Collin Arocho
16 June

The European Space Agency (ESA) has announced the Venus orbiter Envision will be the fifth medium-class mission of its Cosmic Vision program. The satellite will be used to investigate why and when Earth and Venus became such different planets – one with oceans and a mild climate, the other barren with temperatures near 500 degrees. The Envision orbiter, which was developed by a team of European collaborators including SRON and Delft University of Technology, is set to circle Earth’s sister planet by the early 2030s.

Envision orbiter
Credit: NASA/JAXA/ISAS/DARTS/Damia Bouic/VR2Planets

Working in tandem with ESA’s US counterpart NASA, the Envision orbiter will use spectrometers to study gases, nebulae and clouds in the atmosphere. A radar will map the surface and subsurface, where researchers keep a close eye on volcanoes because any changes could indicate recent eruptions. For this investigation, SRON and TU Delft are teaming up to deploy their expertise in the field of spectrometer detectors and the Venusian atmosphere.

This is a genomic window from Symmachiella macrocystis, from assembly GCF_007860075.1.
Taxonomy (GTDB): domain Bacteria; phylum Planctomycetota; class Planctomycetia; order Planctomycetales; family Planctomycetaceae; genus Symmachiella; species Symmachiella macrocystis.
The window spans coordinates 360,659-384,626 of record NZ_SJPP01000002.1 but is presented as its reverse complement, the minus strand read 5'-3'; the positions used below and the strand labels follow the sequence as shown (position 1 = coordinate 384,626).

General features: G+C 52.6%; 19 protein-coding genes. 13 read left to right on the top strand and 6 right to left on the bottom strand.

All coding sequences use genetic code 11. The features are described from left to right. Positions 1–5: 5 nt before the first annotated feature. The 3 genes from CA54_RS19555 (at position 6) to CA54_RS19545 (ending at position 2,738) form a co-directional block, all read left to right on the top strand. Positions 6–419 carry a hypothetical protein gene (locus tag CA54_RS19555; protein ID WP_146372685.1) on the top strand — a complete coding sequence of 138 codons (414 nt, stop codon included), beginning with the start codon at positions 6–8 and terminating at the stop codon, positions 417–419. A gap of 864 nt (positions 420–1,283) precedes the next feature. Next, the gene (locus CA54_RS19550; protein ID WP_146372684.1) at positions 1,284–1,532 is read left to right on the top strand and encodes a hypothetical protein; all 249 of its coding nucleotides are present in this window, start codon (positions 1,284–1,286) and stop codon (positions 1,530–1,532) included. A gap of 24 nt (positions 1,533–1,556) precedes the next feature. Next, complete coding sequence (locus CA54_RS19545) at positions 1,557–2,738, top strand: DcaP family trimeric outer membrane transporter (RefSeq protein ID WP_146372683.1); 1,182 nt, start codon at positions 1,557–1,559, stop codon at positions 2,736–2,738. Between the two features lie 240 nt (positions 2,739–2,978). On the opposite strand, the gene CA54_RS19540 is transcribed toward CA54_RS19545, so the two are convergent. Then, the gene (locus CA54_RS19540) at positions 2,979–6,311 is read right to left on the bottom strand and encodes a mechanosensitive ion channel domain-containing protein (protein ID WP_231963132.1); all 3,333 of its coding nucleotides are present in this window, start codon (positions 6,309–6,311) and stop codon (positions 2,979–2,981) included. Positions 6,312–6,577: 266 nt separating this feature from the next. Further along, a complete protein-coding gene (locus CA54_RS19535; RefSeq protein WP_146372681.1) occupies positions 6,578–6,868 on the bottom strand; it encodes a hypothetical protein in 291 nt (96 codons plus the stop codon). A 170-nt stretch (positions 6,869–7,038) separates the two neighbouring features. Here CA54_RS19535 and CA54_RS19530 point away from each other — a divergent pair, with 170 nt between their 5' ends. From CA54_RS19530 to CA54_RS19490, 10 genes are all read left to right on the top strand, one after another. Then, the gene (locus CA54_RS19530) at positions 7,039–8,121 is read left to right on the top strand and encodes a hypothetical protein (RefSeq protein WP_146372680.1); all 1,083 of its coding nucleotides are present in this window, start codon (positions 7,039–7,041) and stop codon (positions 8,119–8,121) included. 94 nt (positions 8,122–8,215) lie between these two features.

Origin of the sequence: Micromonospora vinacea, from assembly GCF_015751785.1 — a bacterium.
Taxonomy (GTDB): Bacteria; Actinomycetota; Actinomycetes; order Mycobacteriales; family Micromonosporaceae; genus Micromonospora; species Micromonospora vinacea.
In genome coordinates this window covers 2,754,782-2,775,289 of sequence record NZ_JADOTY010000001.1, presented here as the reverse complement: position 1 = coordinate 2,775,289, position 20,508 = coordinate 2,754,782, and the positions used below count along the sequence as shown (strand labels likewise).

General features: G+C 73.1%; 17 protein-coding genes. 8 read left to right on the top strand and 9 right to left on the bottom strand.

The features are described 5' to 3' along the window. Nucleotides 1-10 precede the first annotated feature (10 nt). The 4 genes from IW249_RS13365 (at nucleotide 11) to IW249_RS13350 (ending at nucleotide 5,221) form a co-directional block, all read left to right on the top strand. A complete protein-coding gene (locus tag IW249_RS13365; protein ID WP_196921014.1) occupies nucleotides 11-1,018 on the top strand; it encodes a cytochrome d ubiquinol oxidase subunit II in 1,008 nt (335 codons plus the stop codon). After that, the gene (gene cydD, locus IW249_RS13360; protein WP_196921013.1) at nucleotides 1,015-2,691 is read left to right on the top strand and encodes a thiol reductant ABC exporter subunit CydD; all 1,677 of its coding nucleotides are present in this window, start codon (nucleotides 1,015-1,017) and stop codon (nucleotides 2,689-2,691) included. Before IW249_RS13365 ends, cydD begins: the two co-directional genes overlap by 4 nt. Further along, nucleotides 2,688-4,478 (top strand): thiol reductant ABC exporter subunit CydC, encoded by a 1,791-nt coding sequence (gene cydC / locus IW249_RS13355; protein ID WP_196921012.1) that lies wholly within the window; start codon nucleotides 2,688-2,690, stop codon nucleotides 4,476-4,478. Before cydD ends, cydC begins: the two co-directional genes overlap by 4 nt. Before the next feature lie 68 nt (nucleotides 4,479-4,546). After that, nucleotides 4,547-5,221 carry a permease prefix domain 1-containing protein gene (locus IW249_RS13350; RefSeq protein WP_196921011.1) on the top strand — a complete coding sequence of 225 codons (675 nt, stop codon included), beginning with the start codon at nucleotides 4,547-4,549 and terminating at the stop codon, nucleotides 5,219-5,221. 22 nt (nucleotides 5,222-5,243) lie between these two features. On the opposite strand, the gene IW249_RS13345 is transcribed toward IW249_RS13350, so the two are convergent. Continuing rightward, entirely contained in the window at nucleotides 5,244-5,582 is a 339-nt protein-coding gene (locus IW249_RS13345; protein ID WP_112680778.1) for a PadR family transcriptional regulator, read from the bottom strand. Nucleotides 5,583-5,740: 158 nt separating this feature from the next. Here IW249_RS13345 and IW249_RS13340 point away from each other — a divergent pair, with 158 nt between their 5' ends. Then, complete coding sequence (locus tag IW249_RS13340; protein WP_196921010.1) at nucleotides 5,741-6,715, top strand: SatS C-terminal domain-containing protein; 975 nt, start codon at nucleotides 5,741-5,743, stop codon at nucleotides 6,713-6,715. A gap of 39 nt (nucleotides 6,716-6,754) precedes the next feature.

“Although Venus is the closest planet to us, it remains a mysterious world to researchers because of its thick atmosphere and unbroken cloud cover,” says Daphne Stam, associate professor of planetary sciences at TU Delft. “With Envision, we can perform detailed studies of the connections between the gases in the atmosphere, the sulfuric acid clouds and the volcano-rich, glowing surface. It gives us more insight into the evolution of Earth-like planets.”